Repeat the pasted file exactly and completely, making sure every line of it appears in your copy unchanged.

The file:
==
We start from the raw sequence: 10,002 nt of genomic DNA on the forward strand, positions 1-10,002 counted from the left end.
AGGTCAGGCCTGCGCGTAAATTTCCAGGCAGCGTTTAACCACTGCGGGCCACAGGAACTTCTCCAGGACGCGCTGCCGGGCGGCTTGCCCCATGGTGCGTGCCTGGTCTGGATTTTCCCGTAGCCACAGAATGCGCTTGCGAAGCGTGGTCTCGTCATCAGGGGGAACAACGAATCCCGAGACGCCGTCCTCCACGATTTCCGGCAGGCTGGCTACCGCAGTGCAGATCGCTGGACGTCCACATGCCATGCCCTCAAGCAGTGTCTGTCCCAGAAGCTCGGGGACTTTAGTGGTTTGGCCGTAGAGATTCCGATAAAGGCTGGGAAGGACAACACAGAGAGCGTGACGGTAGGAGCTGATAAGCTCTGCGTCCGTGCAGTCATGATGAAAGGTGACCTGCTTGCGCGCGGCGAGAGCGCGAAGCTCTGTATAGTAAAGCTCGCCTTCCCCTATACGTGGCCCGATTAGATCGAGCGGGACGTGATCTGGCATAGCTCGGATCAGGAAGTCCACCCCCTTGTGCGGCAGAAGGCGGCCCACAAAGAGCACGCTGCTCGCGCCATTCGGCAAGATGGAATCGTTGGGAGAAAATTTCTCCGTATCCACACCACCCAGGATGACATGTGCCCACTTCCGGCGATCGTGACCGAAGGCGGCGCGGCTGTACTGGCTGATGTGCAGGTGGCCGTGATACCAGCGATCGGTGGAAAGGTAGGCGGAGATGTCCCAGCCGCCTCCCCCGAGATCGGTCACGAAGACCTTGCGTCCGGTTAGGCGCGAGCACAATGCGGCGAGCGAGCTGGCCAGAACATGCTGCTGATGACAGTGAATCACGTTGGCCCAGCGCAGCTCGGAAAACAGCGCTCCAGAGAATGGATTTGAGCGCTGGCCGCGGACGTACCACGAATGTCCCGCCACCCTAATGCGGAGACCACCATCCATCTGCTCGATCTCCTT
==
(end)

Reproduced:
We start from the raw sequence: 10,002 nt of genomic DNA on the forward strand, positions 1-10,002 counted from the left end.
AGGTCAGGCCTGCGCGTAAATTTCCAGGCAGCGTTTAACCACTGCGGGCCACAGGAACTTCTCCAGGACGCGCTGCCGGGCGGCTTGCCCCATGGTGCGTGCCTGGTCTGGATTTTCCCGTAGCCACAGAATGCGCTTGCGAAGCGTGGTCTCGTCATCAGGGGGAACAACGAATCCCGAGACGCCGTCCTCCACGATTTCCGGCAGGCTGGCTACCGCAGTGCAGATCGCTGGACGTCCACATGCCATGCCCTCAAGCAGTGTCTGTCCCAGAAGCTCGGGGACTTTAGTGGTTTGGCCGTAGAGATTCCGATAAAGGCTGGGAAGGACAACACAGAGAGCGTGACGGTAGGAGCTGATAAGCTCTGCGTCCGTGCAGTCATGATGAAAGGTGACCTGCTTGCGCGCGGCGAGAGCGCGAAGCTCTGTATAGTAAAGCTCGCCTTCCCCTATACGTGGCCCGATTAGATCGAGCGGGACGTGATCTGGCATAGCTCGGATCAGGAAGTCCACCCCCTTGTGCGGCAGAAGGCGGCCCACAAAGAGCACGCTGCTCGCGCCATTCGGCAAGATGGAATCGTTGGGAGAAAATTTCTCCGTATCCACACCACCCAGGATGACATGTGCCCACTTCCGGCGATCGTGACCGAAGGCGGCGCGGCTGTACTGGCTGATGTGCAGGTGGCCGTGATACCAGCGATCGGTGGAAAGGTAGGCGGAGATGTCCCAGCCGCCTCCCCCGAGATCGGTCACGAAGACCTTGCGTCCGGTTAGGCGCGAGCACAATGCGGCGAGCGAGCTGGCCAGAACATGCTGCTGATGACAGTGAATCACGTTGGCCCAGCGCAGCTCGGAAAACAGCGCTCCAGAGAATGGATTTGAGCGCTGGCCGCGGACGTACCACGAATGTCCCGCCACCCTAATGCGGAGACCACCATCCATCTGCTCGATCTCCTT